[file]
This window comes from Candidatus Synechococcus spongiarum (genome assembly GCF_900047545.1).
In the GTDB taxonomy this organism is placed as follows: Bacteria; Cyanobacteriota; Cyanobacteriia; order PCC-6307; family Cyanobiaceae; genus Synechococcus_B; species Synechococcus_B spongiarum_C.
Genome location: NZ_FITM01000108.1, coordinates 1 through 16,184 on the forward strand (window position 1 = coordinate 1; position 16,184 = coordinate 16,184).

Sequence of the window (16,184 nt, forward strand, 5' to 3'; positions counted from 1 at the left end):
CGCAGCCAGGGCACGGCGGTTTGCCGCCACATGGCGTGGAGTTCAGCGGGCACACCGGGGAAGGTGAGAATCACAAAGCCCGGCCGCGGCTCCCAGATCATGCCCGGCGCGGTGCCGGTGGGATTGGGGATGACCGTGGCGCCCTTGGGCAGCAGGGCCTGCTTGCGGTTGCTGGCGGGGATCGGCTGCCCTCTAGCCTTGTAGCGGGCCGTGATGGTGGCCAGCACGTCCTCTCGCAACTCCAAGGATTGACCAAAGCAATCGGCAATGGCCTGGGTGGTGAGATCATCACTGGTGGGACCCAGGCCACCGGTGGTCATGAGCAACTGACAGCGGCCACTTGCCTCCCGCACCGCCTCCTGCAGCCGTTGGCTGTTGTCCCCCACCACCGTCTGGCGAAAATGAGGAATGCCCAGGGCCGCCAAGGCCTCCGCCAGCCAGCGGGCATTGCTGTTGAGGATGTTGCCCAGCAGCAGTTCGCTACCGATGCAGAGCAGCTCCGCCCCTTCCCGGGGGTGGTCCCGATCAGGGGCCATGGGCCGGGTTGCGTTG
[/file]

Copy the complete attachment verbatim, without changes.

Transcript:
This window comes from Candidatus Synechococcus spongiarum (genome assembly GCF_900047545.1).
In the GTDB taxonomy this organism is placed as follows: Bacteria; Cyanobacteriota; Cyanobacteriia; order PCC-6307; family Cyanobiaceae; genus Synechococcus_B; species Synechococcus_B spongiarum_C.
Genome location: NZ_FITM01000108.1, coordinates 1 through 16,184 on the forward strand (window position 1 = coordinate 1; position 16,184 = coordinate 16,184).

Sequence of the window (16,184 nt, forward strand, 5' to 3'; positions counted from 1 at the left end):
CGCAGCCAGGGCACGGCGGTTTGCCGCCACATGGCGTGGAGTTCAGCGGGCACACCGGGGAAGGTGAGAATCACAAAGCCCGGCCGCGGCTCCCAGATCATGCCCGGCGCGGTGCCGGTGGGATTGGGGATGACCGTGGCGCCCTTGGGCAGCAGGGCCTGCTTGCGGTTGCTGGCGGGGATCGGCTGCCCTCTAGCCTTGTAGCGGGCCGTGATGGTGGCCAGCACGTCCTCTCGCAACTCCAAGGATTGACCAAAGCAATCGGCAATGGCCTGGGTGGTGAGATCATCACTGGTGGGACCCAGGCCACCGGTGGTCATGAGCAACTGACAGCGGCCACTTGCCTCCCGCACCGCCTCCTGCAGCCGTTGGCTGTTGTCCCCCACCACCGTCTGGCGAAAATGAGGAATGCCCAGGGCCGCCAAGGCCTCCGCCAGCCAGCGGGCATTGCTGTTGAGGATGTTGCCCAGCAGCAGTTCGCTACCGATGCAGAGCAGCTCCGCCCCTTCCCGGGGGTGGTCCCGATCAGGGGCCATGGGCCGGGTTGCGTTG